The Computer History Museum in Mountain View is a trip down memory lane like no other. My first few computers were non-PCs, and these days, that's the only place I can find a working Apple IIe or Amiga 3000.
The museum also contains software, and it just got a gift from Microsoft – the source code to MS DOS 1.1 and 2.0 and Microsoft Word for Windows 1.1. Both the DOS and Word source code are freely downloadable for anyone who wants to tinker.
Many of you reading this now have never experienced DOS in your lives, and in many ways, that's a good thing. It was a primitive OS reflective of its time. This was not a Unix shell, with its power commands and multitasking. MS-DOS was a single-tasking OS. Sure, you could fudge it with Quarterdeck's DESQview, but at its heart, DOS was a single-task OS.
What I wonder is whether Microsoft realizes the potential boon this move has for the company. Programmers love to play with code, and they love to experiment in ports. When source code for anything is released, the first thing they do is start ports to other platforms, operating systems, you name it. There's nothing on SourceForge yet, but I wouldn’t be surprised if we see things like 32-bit and 64-bit ports with multitasking added.
It's a challenge, after all, but one coders accept gladly. I remember hearing Jeff Braun, the founder and CEO of Maxis (before EA screwed it up) once say he thought programmers were the most optimistic people around because they always felt they could make their product better. I've seen that borne out many times.
I'm especially reminded of the old Dallas Gaming Mafia of the 1990s. Dallas was the home of two vital game companies, Apogee Software and id Software. Apogee had "Duke Nukem," id had "Doom" and "Quake." There was a healthy rivalry between the two, but more importantly, they would release the source code to old games no longer on the market.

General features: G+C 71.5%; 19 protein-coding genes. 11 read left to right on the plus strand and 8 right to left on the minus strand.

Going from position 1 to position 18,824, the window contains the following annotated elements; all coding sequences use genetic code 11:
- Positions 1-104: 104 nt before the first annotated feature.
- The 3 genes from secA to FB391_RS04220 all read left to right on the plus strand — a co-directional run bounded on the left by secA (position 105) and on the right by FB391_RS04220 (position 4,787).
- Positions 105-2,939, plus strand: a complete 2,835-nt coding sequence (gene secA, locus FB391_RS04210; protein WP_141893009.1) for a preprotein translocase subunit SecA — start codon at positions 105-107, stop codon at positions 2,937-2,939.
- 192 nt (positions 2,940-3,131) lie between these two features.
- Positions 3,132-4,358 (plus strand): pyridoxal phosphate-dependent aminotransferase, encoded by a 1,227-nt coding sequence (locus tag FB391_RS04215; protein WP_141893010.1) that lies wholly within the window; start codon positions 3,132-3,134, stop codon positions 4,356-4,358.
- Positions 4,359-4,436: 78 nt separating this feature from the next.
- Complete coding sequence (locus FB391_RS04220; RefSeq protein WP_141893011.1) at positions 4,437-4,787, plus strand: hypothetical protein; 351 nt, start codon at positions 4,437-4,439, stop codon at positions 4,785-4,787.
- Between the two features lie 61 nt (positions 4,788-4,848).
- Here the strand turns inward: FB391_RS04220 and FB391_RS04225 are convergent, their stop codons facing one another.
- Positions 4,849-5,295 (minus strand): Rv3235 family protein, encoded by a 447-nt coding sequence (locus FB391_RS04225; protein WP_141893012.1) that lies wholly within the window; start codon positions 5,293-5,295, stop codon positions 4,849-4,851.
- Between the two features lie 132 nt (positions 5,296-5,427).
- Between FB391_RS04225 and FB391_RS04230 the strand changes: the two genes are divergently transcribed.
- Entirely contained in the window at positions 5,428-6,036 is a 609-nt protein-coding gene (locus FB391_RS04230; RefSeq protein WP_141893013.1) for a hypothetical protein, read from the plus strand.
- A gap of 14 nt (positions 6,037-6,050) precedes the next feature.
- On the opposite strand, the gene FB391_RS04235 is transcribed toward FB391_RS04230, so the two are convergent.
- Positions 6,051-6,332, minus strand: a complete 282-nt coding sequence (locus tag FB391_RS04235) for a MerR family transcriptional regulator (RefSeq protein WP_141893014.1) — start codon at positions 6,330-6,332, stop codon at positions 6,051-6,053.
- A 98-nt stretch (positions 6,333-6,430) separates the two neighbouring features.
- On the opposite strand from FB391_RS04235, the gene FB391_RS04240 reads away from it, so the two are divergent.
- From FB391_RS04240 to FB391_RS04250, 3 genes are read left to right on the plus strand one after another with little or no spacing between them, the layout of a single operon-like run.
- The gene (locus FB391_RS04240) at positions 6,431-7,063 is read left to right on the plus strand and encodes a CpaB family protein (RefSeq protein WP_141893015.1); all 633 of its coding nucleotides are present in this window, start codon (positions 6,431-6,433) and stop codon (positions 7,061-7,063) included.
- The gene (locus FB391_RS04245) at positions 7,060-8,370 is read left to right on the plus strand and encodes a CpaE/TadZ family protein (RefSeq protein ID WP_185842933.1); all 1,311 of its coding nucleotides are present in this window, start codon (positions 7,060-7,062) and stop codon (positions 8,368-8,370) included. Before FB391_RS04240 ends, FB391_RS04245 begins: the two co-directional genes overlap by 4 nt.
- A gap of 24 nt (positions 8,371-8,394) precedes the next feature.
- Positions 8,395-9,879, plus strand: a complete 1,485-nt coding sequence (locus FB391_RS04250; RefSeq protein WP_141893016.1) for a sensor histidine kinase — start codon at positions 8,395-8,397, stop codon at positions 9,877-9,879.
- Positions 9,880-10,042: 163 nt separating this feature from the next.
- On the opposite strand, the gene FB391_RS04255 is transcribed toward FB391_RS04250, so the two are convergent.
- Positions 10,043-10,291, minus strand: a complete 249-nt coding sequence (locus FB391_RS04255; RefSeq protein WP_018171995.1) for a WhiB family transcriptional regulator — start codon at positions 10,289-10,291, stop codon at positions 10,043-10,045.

id really got the trend going, as lead programmer John Carmack wanted to encourage game developers to learn. It did, and that came back to benefit id and Apogee. The best and most skilled programmers who made impressive mods were frequently hired by the two firms. When John Romero split from id in 1996 to form his own company, he hired a lot of modders himself. Then came Ritual Entertainment, also spawned from a company split, which brought in a few modders as well.
In the late 1990s, taking John Carmack's game engine code and doing something really impressive was your path to a job in the gaming industry. Carmack continued to release code, but id's releases became further and further apart.
The point is that Carmack's encouragement created a lot of careers and gave people a chance to show what they can do. Microsoft could benefit just as much by releasing old code and letting people show off their skills.
Now, I recognize that this is a far tougher thing for Microsoft. A lot of the code in its operating systems and apps are licensed from third parties. Going through all that code and doing due diligence would take a ton of time by a lot of people, and they probably won't want to waste that kind of money.
Also, Microsoft engages in frequent code reuse, something Carmack never did. He would write a whole new engine from scratch for a new game. Ever notice how Windows patches are often for XP, Vista, 7 and 8? That's because so much code is ported over. Security firm Qualys tells me as much as 70% of code is reused between the various Internet Explorer and Windows releases. So giving out Windows 2000 code might be a gift to malicious hackers and not the ones who simply want to try something creative.
Still, I saw what it did for the game companies. Yes, many of them fell apart, but believe me, it wasn't because of the modders they hired. They were run into the ground.
So I hope Microsoft keeps releasing code, and keeps an eye on what people do with it.